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A State Crisis and not a Party Crisis



The Socialist Party sense of political ease will never entirely survive the lurch into a new third referendum in Spain. That was the result of the wild debate which took place a grim Saturday for PSOE, the Socialist party, after a bruising chaotic battle against other senior party members who were opposed to prolonging the deadlock in Spanish politics.

That is what we can pick up from newspapers, but the problem never mentioned underlying is much deeper. In Spain, there are no primaries: they just do not exist. Without primaries, the political system is not a democracy: it can be something else, but not a democracy. Call it partitocracy, for instance. In a partitocracy, political parties are a part of the State, so when any of the big political parties faces a seriously severe crisis, the State faces a crisis too. We are talking about a major State crisis here.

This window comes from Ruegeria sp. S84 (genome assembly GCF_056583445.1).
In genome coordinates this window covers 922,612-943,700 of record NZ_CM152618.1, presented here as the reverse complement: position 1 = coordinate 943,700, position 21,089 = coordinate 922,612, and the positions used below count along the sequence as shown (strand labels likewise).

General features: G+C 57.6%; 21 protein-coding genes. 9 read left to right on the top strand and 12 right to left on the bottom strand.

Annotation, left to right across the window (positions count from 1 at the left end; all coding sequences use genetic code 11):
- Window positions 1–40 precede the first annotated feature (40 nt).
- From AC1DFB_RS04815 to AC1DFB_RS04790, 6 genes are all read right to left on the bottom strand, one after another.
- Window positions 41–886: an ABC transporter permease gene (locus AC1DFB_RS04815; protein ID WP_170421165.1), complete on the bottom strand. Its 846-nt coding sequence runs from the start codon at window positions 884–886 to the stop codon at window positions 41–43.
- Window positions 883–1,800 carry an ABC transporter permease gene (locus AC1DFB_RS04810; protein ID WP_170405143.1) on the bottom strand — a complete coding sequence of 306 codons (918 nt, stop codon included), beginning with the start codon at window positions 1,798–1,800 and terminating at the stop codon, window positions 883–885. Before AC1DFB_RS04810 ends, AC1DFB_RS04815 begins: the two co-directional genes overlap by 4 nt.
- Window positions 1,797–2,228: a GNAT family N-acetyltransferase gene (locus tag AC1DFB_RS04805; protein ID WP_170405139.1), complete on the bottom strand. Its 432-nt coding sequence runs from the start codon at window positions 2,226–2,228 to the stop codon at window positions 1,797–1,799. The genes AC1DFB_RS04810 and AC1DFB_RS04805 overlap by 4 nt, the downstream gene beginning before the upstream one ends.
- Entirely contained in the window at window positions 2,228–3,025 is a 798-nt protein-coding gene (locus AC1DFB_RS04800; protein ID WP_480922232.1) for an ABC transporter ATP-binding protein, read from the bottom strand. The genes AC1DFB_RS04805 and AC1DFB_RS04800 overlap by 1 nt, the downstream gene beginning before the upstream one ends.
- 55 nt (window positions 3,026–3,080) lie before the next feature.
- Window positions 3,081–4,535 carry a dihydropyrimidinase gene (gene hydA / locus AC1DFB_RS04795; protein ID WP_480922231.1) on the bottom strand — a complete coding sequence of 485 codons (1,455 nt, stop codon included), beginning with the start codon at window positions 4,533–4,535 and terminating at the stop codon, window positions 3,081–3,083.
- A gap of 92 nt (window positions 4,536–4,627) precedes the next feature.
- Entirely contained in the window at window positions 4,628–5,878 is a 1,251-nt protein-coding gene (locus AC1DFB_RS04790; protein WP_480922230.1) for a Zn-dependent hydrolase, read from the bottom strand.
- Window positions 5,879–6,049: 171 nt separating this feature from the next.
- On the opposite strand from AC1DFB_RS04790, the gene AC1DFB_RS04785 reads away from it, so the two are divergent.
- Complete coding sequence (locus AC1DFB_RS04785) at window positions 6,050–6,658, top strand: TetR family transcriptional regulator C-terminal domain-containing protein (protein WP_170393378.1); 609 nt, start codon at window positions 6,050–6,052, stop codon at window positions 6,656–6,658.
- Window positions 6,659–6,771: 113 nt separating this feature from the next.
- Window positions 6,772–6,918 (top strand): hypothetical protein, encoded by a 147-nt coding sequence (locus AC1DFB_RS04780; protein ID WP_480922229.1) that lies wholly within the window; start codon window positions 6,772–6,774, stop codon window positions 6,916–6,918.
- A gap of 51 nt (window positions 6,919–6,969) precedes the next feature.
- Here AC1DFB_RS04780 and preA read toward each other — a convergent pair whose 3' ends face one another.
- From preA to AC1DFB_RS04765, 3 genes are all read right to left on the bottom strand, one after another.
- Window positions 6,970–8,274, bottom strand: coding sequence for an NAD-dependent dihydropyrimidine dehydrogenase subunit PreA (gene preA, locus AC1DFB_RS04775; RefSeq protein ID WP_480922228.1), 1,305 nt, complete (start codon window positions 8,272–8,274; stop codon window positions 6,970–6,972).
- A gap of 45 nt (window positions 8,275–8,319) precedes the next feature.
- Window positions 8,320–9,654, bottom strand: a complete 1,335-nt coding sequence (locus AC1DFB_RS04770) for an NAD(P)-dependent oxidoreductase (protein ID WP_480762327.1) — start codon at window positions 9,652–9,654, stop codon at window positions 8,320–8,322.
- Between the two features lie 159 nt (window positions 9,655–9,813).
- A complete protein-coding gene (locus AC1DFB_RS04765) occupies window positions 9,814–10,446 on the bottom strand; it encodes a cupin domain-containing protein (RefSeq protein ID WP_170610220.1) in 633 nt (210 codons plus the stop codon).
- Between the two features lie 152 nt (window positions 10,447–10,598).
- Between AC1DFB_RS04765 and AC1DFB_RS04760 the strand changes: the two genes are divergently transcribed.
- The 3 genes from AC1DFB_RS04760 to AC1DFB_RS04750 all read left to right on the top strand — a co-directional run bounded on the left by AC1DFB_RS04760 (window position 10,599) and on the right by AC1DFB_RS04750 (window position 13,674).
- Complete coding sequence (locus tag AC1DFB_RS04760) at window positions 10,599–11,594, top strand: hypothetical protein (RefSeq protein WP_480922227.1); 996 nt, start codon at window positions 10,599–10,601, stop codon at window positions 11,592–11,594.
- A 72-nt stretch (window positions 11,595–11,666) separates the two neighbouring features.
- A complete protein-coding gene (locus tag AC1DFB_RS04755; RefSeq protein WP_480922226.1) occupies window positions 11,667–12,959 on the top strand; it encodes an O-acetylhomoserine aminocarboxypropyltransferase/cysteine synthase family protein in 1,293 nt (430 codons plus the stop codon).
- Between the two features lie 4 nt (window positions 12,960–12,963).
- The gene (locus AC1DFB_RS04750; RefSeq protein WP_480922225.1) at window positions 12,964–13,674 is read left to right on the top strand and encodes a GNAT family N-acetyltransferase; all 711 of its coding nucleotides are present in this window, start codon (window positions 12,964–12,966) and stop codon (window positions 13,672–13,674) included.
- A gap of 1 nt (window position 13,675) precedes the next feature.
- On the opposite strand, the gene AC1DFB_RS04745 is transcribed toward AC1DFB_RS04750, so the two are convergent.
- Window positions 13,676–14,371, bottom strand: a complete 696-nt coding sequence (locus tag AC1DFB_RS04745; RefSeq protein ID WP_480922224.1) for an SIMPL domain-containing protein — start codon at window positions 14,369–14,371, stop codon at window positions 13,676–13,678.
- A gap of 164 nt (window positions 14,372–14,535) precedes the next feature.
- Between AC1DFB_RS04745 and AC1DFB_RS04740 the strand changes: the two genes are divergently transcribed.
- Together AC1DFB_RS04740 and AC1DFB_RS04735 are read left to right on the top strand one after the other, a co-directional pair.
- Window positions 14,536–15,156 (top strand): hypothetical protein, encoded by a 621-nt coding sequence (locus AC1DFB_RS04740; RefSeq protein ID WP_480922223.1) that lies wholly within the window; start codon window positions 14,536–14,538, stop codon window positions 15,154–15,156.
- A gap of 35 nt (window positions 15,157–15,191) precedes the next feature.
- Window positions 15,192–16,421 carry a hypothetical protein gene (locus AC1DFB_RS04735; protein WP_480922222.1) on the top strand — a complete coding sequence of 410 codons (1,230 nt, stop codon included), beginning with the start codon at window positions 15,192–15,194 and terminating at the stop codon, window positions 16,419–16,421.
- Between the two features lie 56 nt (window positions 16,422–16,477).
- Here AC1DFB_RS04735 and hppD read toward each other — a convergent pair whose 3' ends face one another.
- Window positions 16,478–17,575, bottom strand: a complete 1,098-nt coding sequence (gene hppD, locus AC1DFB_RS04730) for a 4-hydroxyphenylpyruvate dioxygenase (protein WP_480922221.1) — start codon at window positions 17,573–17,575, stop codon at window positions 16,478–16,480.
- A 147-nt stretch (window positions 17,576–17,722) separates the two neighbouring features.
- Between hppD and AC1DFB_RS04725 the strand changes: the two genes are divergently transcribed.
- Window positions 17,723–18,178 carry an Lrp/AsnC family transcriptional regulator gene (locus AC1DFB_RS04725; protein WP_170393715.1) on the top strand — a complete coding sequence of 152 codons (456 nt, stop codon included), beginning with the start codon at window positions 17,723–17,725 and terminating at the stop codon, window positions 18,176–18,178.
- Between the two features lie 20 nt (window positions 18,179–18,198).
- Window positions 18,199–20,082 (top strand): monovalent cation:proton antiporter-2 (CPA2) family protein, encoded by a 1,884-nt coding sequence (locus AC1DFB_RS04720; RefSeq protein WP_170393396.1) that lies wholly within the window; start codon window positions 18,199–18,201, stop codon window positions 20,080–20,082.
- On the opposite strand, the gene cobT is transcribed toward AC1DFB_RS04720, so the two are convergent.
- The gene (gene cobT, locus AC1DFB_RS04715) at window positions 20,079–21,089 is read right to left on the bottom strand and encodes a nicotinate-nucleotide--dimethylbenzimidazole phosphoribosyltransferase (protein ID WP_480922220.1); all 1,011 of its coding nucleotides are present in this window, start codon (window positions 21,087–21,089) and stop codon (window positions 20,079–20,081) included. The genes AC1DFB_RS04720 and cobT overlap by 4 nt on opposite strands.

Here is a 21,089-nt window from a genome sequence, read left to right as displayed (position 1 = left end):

Socialists ousted their leader in a bid to end the deadlock in forming a new government by their counterpart right party after two general votings. I do not call them general elections because Spaniards have no opportunity to elect nobody. The parties give the names of the nominees in the ballots, and there is no way that a voter can elect anybody. That is the reason why it is a partitocracy and not a democracy.

The State supports both parties and politicians whether a citizen likes them or not. So politicians are but mere civil servants working for the State; which does not necessarily means they should be woking for the benefit of the citizen. In fact, they owe their devotion to the party leader. And the same goes for Trade Unions and so on. That was the reason why the real issue at stake here was a State crisis more than a minor party crisis.Vicente Jiménez

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